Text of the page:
The parliamentary struggle over the UK government’s gagging bill, which has overshadowed Westminster in recent months, is all but over. And the end result is bad news for British democracy.
Yesterday ministers secured their final victories against freedom of speech campaigners. Their plans to make it much harder for charities to get their voices heard during election periods – exactly when their contribution is needed most – are about to become law as a result.
The transparency of lobbying, non-party campaigning and trade union administration bill, to give it its full title, has troubled civil liberties activists from start to finish.
Its attempted clampdown on the public affairs industry by forcing third-party lobbyists on to a statutory register, has been roundly dismissed because in-house lobbyists – the vast majority – are simply not included.
This flawed solution to the bill’s main target has been accompanied by a brutal attack on the voluntary sector. The government’s aim was to force small-scale charities, community groups and the like on to a complicated regulatory regime.
Such would have been the chilling effect of this law that most local-issue campaigning during elections would have been stifled when it came to election time. No surprise the legislation was dubbed the ‘gagging bill’.
As it was, bitter opposition to the proposals finally forced ministers to the negotiating table. Instead of lowering the threshold at which charities must begin reporting their activities to the Electoral Commission watchdog, it was increased to £20,000.
This was a major concession. There were other, smaller retreats too, on how long ‘election time’ actually means — it was reduced from one year to 7.5 months — and by excluding some costs like spending on translation into Welsh, or security, from controlled expenditure.
Ultimately, though, these alterations failed to change the bill’s big impact: that important voices encouraging politicians to make promises, and then holding them to their word, are to be stifled.
The Lords did its best to limit the damage. It inflicted embarrassing defeats on the government, which meant when the bill returned to the Commons yesterday MPs had to vote on whether or not to overturn the changes.
As the bill was being debated in the Commons chamber the atmosphere was one of resentment and frustration from the opposition benches — and a smug superiority from ministers. They knew they had already won the war. Now they were about to win the last of its battles, too.
A critical division came over staffing costs. For the bigger household names, like Countryside Alliance or Oxfam, this really matters.
The gagging bill is reducing the total amount a campaigning group can spend in a general election period from £988,000 to £390,000. Say it employs ten staff on a £20,000 salary — by including the staffing costs, the amount actually available to spend on leaflets and demonstrations and advertising is slashed still further.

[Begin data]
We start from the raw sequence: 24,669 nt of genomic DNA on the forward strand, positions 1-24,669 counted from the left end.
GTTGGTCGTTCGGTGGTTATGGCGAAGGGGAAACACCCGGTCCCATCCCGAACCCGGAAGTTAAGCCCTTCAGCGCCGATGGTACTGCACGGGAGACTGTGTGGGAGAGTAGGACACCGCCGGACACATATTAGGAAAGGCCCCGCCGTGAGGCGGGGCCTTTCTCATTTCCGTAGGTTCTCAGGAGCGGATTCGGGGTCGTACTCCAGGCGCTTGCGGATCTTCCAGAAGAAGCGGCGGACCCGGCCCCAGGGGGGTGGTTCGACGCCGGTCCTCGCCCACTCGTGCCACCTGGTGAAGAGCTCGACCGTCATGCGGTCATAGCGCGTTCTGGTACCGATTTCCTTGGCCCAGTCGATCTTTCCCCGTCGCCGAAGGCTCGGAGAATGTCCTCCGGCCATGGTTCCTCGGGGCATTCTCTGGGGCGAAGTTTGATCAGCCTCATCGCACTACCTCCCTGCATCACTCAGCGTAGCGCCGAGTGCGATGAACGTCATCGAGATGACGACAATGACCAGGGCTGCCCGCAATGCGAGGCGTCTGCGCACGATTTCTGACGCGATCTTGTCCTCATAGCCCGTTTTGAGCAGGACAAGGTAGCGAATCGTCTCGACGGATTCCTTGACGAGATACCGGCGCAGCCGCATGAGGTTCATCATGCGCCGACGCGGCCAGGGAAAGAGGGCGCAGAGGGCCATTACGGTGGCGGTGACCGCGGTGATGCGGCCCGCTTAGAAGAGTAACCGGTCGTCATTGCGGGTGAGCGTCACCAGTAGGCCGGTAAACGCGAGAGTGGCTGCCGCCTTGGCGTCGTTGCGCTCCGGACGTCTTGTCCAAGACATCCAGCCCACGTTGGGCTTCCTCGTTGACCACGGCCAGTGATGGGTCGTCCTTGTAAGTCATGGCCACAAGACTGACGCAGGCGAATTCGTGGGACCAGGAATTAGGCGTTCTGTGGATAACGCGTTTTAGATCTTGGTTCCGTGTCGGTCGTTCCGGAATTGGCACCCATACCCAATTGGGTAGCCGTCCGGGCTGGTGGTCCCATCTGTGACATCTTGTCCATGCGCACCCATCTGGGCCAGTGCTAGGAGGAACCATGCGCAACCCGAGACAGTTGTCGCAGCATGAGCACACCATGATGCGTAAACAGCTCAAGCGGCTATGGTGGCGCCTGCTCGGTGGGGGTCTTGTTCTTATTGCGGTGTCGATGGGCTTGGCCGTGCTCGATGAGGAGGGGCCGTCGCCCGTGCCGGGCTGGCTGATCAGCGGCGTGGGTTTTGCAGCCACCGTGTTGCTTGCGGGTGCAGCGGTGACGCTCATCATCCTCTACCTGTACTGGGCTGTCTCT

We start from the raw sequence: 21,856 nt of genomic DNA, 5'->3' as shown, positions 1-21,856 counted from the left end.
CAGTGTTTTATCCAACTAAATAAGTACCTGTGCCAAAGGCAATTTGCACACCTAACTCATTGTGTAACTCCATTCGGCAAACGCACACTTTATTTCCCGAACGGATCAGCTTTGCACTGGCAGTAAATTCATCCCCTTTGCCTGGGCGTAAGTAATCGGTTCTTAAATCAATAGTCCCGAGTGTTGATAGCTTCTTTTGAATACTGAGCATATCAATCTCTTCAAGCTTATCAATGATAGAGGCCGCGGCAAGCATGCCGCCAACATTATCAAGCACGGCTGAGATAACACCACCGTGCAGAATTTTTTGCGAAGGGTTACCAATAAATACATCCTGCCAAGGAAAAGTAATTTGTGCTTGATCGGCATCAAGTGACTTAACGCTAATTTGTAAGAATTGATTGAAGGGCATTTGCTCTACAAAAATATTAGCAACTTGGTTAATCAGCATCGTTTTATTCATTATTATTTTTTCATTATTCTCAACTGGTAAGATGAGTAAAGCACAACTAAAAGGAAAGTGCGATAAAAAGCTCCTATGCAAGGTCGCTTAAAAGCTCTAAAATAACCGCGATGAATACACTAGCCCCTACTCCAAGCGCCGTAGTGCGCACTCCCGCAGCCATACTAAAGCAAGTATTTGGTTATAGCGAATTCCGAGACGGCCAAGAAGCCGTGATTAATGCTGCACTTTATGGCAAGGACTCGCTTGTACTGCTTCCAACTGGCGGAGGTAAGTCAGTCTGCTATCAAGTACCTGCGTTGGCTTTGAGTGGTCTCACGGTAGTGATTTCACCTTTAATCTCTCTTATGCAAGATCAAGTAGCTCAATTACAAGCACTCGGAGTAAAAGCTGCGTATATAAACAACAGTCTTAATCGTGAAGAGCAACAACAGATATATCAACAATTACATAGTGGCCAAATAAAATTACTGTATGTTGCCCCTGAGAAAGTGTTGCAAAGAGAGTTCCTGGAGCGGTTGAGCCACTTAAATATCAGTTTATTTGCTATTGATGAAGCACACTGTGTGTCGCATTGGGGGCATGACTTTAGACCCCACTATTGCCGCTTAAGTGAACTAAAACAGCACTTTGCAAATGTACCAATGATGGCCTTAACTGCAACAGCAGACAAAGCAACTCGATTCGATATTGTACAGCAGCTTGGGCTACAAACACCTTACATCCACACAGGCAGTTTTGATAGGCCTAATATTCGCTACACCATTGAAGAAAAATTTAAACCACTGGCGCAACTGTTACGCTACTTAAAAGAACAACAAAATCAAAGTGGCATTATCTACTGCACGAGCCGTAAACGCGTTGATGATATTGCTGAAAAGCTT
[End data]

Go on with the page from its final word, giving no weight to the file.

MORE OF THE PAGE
Yesterday the government whipped its MPs against the Lords amendments. Groups like 38 Degrees had been mobilising their members to urge wavering MPs to rebel. In their offices earlier this week, staff expressed delight as the number of emails sent to backbenchers who’d previously expressed disquiet shot upwards.
Back in parliament, the mood at this campaigning onslaught was grim. One MP I spoke to was so worked up he got his staff to forward me the emails as they came in, to demonstrate just how disruptive they were. The flood which followed was, indeed, deeply irritating – about 50 poured in over the course of just a couple of hours.
Elsewhere, a Tory veteran even phoned up the police to complain about a group of activists wanting to petition him at his home. The bitter irony of this didn’t pass unnoticed.
Ultimately, all the efforts to sway the Commons didn’t make much of a difference. When it came to a vote the coalition’s majority was reduced to 32. But it still won, and the Lords’ improvements were consigned to history.
What caused this diminishing of our democracy? It’s mostly the result of those in power simply not caring much for the views of others. The latest reports from Downing Street indicate that senior No 10 strategists are desperate to find ways of reducing the pledges which candidates make during general elections. It’s much easier to avoid breaking promises, after all, if you haven’t made them in the first place.
And yet that is exactly what democracy, and free speech in Britain, are about: the ability to highlight when politicians are not sticking to their commitments, and the opportunity to encourage them to stick by a cause. Charities are a vital part of this, but the gagging bill is undermining their ability to make the case.
The result is not so much a law which makes it almost impossible for small-scale charities and voluntary groups to campaign during general elections, but one which merely makes the lives of their employees more difficult and awkward.
At the end of it all, democracy in Britain has got just a little bit worse. Our future elections will be slightly poorer affairs than before. The country we were in 2013 is not the country we shall be when, in a short while, the Queen finally hands royal approval to her government’s gagging bill.